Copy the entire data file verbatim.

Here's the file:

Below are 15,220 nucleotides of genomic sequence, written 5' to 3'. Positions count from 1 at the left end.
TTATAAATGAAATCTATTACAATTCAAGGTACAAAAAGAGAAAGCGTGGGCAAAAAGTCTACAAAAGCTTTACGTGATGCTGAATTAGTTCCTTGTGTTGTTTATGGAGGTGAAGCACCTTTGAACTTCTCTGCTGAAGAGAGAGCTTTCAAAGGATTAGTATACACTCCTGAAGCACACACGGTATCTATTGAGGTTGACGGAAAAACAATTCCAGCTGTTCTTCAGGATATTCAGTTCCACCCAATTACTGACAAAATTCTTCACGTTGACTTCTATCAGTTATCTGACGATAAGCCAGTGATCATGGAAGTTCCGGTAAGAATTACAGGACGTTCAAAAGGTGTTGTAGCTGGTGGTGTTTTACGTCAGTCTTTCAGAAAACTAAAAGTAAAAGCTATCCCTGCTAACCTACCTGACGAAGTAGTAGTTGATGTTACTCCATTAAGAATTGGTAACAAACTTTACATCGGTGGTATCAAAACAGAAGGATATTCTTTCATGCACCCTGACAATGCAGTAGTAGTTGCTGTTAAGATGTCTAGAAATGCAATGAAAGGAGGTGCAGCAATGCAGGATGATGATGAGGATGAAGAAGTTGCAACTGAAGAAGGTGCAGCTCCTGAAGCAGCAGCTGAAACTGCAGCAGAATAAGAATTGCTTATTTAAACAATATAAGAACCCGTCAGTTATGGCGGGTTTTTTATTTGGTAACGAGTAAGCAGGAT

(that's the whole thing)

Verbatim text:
Below are 15,220 nucleotides of genomic sequence, written 5' to 3'. Positions count from 1 at the left end.
TTATAAATGAAATCTATTACAATTCAAGGTACAAAAAGAGAAAGCGTGGGCAAAAAGTCTACAAAAGCTTTACGTGATGCTGAATTAGTTCCTTGTGTTGTTTATGGAGGTGAAGCACCTTTGAACTTCTCTGCTGAAGAGAGAGCTTTCAAAGGATTAGTATACACTCCTGAAGCACACACGGTATCTATTGAGGTTGACGGAAAAACAATTCCAGCTGTTCTTCAGGATATTCAGTTCCACCCAATTACTGACAAAATTCTTCACGTTGACTTCTATCAGTTATCTGACGATAAGCCAGTGATCATGGAAGTTCCGGTAAGAATTACAGGACGTTCAAAAGGTGTTGTAGCTGGTGGTGTTTTACGTCAGTCTTTCAGAAAACTAAAAGTAAAAGCTATCCCTGCTAACCTACCTGACGAAGTAGTAGTTGATGTTACTCCATTAAGAATTGGTAACAAACTTTACATCGGTGGTATCAAAACAGAAGGATATTCTTTCATGCACCCTGACAATGCAGTAGTAGTTGCTGTTAAGATGTCTAGAAATGCAATGAAAGGAGGTGCAGCAATGCAGGATGATGATGAGGATGAAGAAGTTGCAACTGAAGAAGGTGCAGCTCCTGAAGCAGCAGCTGAAACTGCAGCAGAATAAGAATTGCTTATTTAAACAATATAAGAACCCGTCAGTTATGGCGGGTTTTTTATTTGGTAACGAGTAAGCAGGAT